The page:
Multiple Sclerosis Symptoms
Vertigo as a symptom of multiple sclerosis can be very disabling, interfering with almost every aspect of daily living.
Vertigo and dizziness are two terms which are routinely interchanged, however, they each apply to specific types of symptom.
Vertigo relates to feeling that you, or the room, is spinning; while dizziness applies to feelings of lightheadedness or the feeling that you might faint.
With vertigo, the illusion of motion is very powerful and can lead to nausea and vomiting. It is often made worse by inclining the head a particular way or by laying down.
Acute vertigo, that is to say, sudden onset of continuous vertigo, is often quite severe. When the other senses such as sight are unable to be used, for example, in a darkened room; it often aggravates things and makes vertigo much worse.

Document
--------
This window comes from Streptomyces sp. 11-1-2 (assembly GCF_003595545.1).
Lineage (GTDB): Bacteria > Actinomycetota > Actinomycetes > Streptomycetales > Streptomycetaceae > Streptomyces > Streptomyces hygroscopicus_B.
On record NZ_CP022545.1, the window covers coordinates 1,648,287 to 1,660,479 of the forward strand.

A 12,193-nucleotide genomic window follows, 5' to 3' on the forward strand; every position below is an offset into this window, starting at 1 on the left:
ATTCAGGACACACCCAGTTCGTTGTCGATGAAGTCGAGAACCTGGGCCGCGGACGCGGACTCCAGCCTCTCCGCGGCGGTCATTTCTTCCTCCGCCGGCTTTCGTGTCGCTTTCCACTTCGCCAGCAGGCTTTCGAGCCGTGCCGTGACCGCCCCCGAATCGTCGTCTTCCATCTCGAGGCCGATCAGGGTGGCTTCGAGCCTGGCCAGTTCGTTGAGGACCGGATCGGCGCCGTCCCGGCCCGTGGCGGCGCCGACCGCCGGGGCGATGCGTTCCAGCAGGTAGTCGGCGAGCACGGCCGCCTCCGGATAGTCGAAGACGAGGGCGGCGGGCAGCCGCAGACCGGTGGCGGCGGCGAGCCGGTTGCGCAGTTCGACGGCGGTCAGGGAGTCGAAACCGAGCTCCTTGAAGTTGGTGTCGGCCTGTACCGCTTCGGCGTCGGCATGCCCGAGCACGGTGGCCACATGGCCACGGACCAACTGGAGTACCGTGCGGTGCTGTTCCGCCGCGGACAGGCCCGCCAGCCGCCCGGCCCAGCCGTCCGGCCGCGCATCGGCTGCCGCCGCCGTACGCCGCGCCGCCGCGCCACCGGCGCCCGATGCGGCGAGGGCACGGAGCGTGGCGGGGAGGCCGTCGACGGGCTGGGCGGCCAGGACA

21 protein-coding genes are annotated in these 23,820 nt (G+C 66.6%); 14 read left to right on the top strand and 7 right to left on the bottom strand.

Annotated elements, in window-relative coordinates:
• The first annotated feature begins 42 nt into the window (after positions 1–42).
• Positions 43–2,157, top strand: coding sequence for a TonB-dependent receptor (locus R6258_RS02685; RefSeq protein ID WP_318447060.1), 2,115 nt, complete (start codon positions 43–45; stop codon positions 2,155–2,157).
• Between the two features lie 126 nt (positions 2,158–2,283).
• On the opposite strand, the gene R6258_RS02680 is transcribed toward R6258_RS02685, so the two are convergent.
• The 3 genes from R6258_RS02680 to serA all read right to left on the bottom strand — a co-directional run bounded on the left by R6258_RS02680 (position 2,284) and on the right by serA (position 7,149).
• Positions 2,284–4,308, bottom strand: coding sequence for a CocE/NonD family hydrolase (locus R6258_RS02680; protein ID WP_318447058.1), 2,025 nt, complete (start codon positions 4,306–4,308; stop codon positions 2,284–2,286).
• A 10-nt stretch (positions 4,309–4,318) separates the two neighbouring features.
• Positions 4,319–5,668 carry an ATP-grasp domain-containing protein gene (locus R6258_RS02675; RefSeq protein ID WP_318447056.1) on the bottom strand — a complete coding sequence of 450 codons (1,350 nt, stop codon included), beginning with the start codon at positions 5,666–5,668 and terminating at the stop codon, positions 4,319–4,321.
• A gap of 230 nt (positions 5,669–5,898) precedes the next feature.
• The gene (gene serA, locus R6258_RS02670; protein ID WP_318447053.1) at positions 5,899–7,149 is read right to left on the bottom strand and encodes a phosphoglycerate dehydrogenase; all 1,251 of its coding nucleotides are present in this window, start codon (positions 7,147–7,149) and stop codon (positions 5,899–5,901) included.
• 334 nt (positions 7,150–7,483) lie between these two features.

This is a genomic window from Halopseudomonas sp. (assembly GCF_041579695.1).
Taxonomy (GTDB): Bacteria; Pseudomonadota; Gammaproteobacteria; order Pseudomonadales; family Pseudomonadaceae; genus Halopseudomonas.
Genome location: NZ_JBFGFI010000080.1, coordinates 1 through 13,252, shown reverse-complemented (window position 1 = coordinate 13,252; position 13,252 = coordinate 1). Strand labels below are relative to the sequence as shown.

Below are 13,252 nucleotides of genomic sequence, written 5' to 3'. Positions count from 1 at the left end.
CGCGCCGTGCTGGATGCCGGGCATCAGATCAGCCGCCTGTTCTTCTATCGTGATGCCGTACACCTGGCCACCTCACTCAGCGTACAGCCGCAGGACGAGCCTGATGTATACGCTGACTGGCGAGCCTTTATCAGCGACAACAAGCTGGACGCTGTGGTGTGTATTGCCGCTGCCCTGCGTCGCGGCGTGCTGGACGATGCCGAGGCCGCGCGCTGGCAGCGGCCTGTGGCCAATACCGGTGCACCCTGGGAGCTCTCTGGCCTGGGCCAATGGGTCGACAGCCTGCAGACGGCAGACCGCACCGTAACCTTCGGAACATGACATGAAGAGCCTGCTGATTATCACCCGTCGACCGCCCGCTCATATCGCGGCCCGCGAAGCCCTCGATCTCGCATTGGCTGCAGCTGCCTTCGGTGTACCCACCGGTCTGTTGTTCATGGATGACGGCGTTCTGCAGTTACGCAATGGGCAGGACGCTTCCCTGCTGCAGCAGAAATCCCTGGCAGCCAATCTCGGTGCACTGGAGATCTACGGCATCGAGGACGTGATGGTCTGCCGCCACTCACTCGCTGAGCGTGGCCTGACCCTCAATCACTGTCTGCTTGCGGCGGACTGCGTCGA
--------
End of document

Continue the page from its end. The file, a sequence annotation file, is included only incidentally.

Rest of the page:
Types of Vertigo
It is possible to have different types of vertigo, where the illusion of motion has a particular bias. These can of course, occur simultaneously or individually.
- Spinning sensation where the external environment seems to continually rotate, usually clockwise.
- Rushing sensation where the ground appears to suddenly rush upwards.
- Semi-spinning sensation where the rotation is only partial and keeps returning to normal before a partial rotation occurs again.
Although acute vertigo can be distressing, it usually recedes over time, typically a few weeks, although it can be as long as several months before it passes entirely and there may be left a residual tendency towards further, if less severe, episodes.
Arms and Legs
Head and Neck
| Adjustment Disorder | Balance | Brain Fog | Cognitive Problems | Concentration | Depression | Dizziness | Emotions | Euphoria | Language | L'Hermittes Sign | Memory Problems | Mental Problems | Optic Neuritis | Paranoia | Psychosis | Speech Problems | Vertigo | Vision Problems |
Body and Body as a whole